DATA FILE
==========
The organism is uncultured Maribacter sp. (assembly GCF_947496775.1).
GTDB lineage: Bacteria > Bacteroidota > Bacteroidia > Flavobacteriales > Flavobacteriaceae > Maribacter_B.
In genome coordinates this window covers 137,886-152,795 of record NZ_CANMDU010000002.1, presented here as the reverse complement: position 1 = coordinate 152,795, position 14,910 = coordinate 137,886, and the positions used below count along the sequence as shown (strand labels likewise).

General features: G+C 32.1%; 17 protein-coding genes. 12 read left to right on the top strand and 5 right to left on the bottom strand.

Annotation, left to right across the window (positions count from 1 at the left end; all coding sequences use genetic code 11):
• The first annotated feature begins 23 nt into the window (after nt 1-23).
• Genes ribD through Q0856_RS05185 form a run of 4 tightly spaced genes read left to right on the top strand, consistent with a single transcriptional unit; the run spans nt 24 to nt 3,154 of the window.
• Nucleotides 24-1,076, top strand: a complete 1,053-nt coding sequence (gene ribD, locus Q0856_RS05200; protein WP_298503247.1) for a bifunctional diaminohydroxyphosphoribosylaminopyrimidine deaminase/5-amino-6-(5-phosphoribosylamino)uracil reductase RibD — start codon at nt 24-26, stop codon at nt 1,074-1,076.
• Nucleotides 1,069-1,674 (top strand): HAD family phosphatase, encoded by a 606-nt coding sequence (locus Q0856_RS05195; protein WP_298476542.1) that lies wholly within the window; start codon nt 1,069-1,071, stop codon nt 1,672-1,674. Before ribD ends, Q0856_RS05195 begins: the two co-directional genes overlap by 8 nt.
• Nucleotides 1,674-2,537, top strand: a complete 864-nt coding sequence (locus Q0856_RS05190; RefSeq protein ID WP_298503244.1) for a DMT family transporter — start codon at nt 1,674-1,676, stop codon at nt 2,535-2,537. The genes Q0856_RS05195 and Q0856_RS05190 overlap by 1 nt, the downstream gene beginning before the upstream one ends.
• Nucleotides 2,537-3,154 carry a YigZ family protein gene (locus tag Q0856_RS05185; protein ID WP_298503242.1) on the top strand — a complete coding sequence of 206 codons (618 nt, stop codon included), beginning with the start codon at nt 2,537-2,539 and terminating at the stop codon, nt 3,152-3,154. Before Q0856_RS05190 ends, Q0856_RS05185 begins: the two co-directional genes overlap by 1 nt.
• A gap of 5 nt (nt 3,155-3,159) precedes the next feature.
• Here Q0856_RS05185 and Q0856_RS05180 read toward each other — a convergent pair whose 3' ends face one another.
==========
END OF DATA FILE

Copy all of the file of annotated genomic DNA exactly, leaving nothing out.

The organism is uncultured Maribacter sp. (assembly GCF_947496775.1).
GTDB lineage: Bacteria > Bacteroidota > Bacteroidia > Flavobacteriales > Flavobacteriaceae > Maribacter_B.
In genome coordinates this window covers 137,886-152,795 of record NZ_CANMDU010000002.1, presented here as the reverse complement: position 1 = coordinate 152,795, position 14,910 = coordinate 137,886, and the positions used below count along the sequence as shown (strand labels likewise).

General features: G+C 32.1%; 17 protein-coding genes. 12 read left to right on the top strand and 5 right to left on the bottom strand.

Annotation, left to right across the window (positions count from 1 at the left end; all coding sequences use genetic code 11):
• The first annotated feature begins 23 nt into the window (after nt 1-23).
• Genes ribD through Q0856_RS05185 form a run of 4 tightly spaced genes read left to right on the top strand, consistent with a single transcriptional unit; the run spans nt 24 to nt 3,154 of the window.
• Nucleotides 24-1,076, top strand: a complete 1,053-nt coding sequence (gene ribD, locus Q0856_RS05200; protein WP_298503247.1) for a bifunctional diaminohydroxyphosphoribosylaminopyrimidine deaminase/5-amino-6-(5-phosphoribosylamino)uracil reductase RibD — start codon at nt 24-26, stop codon at nt 1,074-1,076.
• Nucleotides 1,069-1,674 (top strand): HAD family phosphatase, encoded by a 606-nt coding sequence (locus Q0856_RS05195; protein WP_298476542.1) that lies wholly within the window; start codon nt 1,069-1,071, stop codon nt 1,672-1,674. Before ribD ends, Q0856_RS05195 begins: the two co-directional genes overlap by 8 nt.
• Nucleotides 1,674-2,537, top strand: a complete 864-nt coding sequence (locus Q0856_RS05190; RefSeq protein ID WP_298503244.1) for a DMT family transporter — start codon at nt 1,674-1,676, stop codon at nt 2,535-2,537. The genes Q0856_RS05195 and Q0856_RS05190 overlap by 1 nt, the downstream gene beginning before the upstream one ends.
• Nucleotides 2,537-3,154 carry a YigZ family protein gene (locus tag Q0856_RS05185; protein ID WP_298503242.1) on the top strand — a complete coding sequence of 206 codons (618 nt, stop codon included), beginning with the start codon at nt 2,537-2,539 and terminating at the stop codon, nt 3,152-3,154. Before Q0856_RS05190 ends, Q0856_RS05185 begins: the two co-directional genes overlap by 1 nt.
• A gap of 5 nt (nt 3,155-3,159) precedes the next feature.
• Here Q0856_RS05185 and Q0856_RS05180 read toward each other — a convergent pair whose 3' ends face one another.